Earth’s magnetic North Pole is now officially moving towards Siberia

Unlike the geographical poles, the planet’s magnetic poles are in constant motion, following the flow of Earth’s molten iron outer core, which moves and flows as the planet spins. That’s common knowledge for centuries now. In fact, sometimes the magnetic poles will even flip every couple hundred thousand years or so. What’s surprising, however, is the high rate at which the magnetic north pole is drifting toward the East, from the Canadian Arctic towards Russia.

How Earth’s magnetic north pole has drifted in recent decades. Credit: NOAA.

The planet’s outer core is composed of liquid iron which constantly moves as the planet’s interior gradually cools down. This motion creates electric currents as electrons move through the liquid and, in the process, the energy of the fluid is converted into a magnetic field. If we imagined that Earth’s magnetic field is similar to a bar magnet (or dipole), then we can locate a geomagnetic north and south pole. However, this is an oversimplification of the complexity and variation of Earth’s true magnetic field.

In the last couple of decades, scientists have noticed that the northern magnetic pole has been shifting away from the Canadian Arctic toward Siberia at an average rate of 55 kilometers (34 miles) per year. Most recently, it has slowed down to 40 kilometers (25 miles) per year, which is still significantly higher than the average recorded over the last century.

To keep up with the north magnetic pole’s motions, scientists have established the World Magnetic Model (WMM) in order to enable systems to provide accurate navigation and positioning.

The WMM is used by all sorts of applications from smartphones to the military. But although the WMM is also incorporated by things like Google Maps, regular folks shouldn’t worry too much since the north magnetic pole’s movements aren’t all that important for latitudes below 55 degrees.

The WMM is updated every five years, but researchers at the National Centers for Environmental Information — a collaboration between NOAA and the British Geological Survey — decided to hit the update button a year earlier in order to account for the faster than anticipated drifting of the north magnetic pole.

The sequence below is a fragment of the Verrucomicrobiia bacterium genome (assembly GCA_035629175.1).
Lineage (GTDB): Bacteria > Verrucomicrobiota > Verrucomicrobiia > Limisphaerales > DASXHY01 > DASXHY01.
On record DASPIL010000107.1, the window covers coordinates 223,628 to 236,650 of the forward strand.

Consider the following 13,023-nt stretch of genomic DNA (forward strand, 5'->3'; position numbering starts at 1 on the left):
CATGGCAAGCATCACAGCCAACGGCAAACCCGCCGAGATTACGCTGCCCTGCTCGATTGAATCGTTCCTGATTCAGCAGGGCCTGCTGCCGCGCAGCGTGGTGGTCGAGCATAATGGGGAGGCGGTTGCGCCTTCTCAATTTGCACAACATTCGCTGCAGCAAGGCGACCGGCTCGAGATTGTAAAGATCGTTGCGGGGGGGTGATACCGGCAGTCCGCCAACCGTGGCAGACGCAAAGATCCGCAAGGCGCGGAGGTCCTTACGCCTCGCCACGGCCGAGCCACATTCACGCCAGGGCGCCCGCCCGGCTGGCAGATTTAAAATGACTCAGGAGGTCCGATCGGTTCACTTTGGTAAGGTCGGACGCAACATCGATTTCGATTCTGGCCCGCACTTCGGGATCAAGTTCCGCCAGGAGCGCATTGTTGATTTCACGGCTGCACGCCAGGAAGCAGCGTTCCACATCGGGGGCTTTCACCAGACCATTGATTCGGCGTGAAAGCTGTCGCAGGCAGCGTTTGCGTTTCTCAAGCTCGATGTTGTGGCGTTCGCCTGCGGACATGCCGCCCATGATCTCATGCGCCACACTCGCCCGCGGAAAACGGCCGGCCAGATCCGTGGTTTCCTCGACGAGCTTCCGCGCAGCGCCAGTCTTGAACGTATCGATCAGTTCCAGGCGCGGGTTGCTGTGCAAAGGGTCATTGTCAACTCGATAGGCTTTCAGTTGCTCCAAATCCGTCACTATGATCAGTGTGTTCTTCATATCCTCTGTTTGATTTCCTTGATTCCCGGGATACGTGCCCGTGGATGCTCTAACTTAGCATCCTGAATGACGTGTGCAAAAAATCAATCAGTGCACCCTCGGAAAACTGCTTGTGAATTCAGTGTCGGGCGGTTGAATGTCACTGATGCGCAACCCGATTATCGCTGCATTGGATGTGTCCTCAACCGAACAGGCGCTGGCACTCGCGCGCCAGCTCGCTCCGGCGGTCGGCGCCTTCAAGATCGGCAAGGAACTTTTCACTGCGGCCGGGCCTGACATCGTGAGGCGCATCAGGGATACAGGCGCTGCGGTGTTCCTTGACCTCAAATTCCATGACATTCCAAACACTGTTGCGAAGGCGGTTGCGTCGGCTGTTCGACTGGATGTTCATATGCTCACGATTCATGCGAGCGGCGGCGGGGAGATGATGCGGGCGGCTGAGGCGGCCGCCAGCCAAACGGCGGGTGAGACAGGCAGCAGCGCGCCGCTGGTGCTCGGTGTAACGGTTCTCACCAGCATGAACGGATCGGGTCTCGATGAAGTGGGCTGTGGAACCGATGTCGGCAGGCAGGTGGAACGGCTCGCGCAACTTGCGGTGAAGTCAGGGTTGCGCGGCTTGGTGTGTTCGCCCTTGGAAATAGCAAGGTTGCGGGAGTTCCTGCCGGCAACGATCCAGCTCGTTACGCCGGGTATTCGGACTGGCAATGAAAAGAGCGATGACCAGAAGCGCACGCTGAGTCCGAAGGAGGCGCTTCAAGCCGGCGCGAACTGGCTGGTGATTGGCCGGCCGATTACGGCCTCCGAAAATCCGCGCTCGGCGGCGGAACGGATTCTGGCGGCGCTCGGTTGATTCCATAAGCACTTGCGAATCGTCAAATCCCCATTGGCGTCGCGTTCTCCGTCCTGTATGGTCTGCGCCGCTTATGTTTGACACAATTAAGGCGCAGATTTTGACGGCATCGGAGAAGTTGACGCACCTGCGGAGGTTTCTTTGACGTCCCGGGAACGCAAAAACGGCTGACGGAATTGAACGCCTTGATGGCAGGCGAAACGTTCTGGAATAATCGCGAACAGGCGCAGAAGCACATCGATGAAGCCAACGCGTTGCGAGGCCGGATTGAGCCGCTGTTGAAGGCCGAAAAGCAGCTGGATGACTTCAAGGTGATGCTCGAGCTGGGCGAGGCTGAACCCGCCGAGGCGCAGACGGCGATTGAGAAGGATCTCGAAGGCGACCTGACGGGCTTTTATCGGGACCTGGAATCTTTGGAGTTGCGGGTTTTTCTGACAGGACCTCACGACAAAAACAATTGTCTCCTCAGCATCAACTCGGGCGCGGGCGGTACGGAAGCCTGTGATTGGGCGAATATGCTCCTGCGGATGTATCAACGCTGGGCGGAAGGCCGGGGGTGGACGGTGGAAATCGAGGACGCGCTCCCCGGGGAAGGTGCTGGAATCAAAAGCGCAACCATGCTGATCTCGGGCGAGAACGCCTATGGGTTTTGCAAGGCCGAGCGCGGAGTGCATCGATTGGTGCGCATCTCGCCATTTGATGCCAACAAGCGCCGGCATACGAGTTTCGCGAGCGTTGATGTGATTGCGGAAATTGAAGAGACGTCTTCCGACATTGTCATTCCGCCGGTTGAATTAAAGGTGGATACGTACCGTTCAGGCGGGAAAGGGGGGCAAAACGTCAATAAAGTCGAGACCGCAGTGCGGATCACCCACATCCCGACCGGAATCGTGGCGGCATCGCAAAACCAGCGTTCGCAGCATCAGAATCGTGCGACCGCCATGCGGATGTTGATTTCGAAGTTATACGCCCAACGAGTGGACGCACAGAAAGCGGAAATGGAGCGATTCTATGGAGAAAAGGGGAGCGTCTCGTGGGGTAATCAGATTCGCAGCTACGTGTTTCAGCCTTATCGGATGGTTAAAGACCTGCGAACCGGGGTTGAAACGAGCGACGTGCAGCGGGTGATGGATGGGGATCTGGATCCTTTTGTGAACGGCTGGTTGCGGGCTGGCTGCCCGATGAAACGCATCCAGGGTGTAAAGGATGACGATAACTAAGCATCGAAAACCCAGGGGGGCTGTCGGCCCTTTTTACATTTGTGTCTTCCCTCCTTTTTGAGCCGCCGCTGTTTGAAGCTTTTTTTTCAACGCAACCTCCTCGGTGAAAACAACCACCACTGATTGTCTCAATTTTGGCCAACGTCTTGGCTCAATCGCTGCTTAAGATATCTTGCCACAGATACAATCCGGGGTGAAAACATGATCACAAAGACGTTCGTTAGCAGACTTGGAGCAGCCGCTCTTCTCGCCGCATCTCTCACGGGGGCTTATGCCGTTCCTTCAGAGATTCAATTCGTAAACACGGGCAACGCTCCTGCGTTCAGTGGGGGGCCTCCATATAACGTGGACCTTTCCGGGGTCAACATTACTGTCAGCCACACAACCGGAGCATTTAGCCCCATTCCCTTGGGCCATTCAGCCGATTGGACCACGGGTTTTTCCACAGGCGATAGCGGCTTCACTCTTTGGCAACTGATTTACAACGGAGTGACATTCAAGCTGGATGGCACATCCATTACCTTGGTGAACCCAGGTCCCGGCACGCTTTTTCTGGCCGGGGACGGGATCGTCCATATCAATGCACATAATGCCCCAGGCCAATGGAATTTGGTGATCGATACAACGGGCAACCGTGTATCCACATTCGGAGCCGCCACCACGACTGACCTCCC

Current location of the Earth’s north magnetic pole. Credit: NOAA.

This week, 2020 World Magnetic Model was officially released, which forecasts where the magnetic pole is headed for the next 5 years until the next update. At the moment, researchers claim that the north magnetic pole has now officially crossed the prime meridian.

“Based on the WMM2020 coefficients for 2020.0 the geomagnetic north pole is at 72.68°W longitude and 80.65°N latitude, and the geomagnetic south pole is at 107.32°E longitude and 80.65°S latitude. The axis of the dipole is currently inclined at 9.41° to the Earth’s rotation axis. The WMM can also be used to calculate dip pole positions. These model dip poles are computed from all the Gauss coefficients using an iterative method. In 2020.0 the north dip pole computed from WMM2020 is located at longitude 164.04°E and latitude 86.50°N and the south dip pole at longitude 135.88°E and latitude 64.07°S,” NOAA researchers wrote.

Over the last 150 years, the magnetic pole has crept north over 1,000 kilometers. It’s not clear why this acceleration is occurring due to gaps in our knowledge of how the planet’s core behaves. One leading hypothesis suggests that liquid molten iron under Canada is being dragged toward Siberia. In the meantime, the magnetic South Pole has barely moved, which is another mystery.

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